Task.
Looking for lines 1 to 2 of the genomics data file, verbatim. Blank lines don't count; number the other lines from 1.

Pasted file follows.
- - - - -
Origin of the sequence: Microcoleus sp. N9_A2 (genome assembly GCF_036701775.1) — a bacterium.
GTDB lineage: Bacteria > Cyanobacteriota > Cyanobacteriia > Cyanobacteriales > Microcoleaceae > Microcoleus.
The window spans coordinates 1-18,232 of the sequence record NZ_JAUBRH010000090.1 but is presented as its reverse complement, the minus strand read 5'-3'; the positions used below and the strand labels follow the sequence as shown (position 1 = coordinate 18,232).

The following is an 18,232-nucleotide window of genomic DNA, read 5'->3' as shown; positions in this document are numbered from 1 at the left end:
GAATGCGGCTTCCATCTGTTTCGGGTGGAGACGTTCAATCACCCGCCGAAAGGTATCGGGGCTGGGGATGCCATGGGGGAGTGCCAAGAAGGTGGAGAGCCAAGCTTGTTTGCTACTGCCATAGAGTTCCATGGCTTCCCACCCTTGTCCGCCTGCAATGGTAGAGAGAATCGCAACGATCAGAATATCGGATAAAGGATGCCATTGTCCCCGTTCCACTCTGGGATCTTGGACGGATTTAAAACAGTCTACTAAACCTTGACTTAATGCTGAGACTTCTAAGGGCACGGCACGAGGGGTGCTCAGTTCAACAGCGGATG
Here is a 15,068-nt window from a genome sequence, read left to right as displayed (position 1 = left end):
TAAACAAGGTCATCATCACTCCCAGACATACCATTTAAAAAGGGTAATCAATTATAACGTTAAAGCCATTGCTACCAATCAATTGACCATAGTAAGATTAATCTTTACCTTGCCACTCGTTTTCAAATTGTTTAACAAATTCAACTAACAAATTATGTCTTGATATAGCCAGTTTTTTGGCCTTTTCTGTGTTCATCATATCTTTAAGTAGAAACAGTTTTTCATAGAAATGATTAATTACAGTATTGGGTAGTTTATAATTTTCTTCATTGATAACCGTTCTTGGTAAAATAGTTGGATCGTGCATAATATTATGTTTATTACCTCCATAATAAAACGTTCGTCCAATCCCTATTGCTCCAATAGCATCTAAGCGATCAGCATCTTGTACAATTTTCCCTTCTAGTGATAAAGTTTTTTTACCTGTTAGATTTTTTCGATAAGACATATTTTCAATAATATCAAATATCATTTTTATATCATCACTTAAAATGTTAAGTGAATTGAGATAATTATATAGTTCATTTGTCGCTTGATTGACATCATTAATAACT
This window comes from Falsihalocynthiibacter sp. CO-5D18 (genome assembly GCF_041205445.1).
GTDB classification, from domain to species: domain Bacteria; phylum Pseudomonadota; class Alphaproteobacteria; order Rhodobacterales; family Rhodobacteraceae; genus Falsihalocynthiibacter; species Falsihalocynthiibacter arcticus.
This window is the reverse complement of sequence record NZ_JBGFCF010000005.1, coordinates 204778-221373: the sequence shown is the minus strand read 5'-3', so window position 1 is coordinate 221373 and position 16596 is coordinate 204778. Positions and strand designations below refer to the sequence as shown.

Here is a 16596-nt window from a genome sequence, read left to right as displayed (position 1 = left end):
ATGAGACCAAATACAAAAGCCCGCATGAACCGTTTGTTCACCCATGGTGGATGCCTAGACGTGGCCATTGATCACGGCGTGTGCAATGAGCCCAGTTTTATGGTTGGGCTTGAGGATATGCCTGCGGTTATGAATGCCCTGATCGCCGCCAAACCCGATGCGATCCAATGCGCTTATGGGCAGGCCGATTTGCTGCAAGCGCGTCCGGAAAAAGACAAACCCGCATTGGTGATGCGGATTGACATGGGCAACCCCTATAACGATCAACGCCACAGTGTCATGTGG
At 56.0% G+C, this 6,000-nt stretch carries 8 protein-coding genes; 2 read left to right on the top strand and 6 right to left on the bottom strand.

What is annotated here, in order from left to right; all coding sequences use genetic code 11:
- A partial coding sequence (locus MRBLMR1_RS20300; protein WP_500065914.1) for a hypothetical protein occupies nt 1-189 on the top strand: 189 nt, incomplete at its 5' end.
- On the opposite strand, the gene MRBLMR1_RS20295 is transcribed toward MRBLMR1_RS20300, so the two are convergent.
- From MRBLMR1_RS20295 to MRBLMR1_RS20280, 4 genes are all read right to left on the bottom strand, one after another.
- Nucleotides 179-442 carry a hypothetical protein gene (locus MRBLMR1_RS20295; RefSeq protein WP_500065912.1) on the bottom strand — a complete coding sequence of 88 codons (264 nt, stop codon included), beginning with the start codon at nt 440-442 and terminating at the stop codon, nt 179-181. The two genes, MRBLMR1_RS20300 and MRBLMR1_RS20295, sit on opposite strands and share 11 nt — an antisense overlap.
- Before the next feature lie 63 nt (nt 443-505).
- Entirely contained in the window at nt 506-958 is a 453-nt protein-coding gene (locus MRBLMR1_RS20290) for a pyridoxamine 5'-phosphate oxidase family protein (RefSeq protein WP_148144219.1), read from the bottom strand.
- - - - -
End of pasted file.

Origin of the sequence: Microcoleus sp. N9_A2 (genome assembly GCF_036701775.1) — a bacterium.
GTDB lineage: Bacteria > Cyanobacteriota > Cyanobacteriia > Cyanobacteriales > Microcoleaceae > Microcoleus.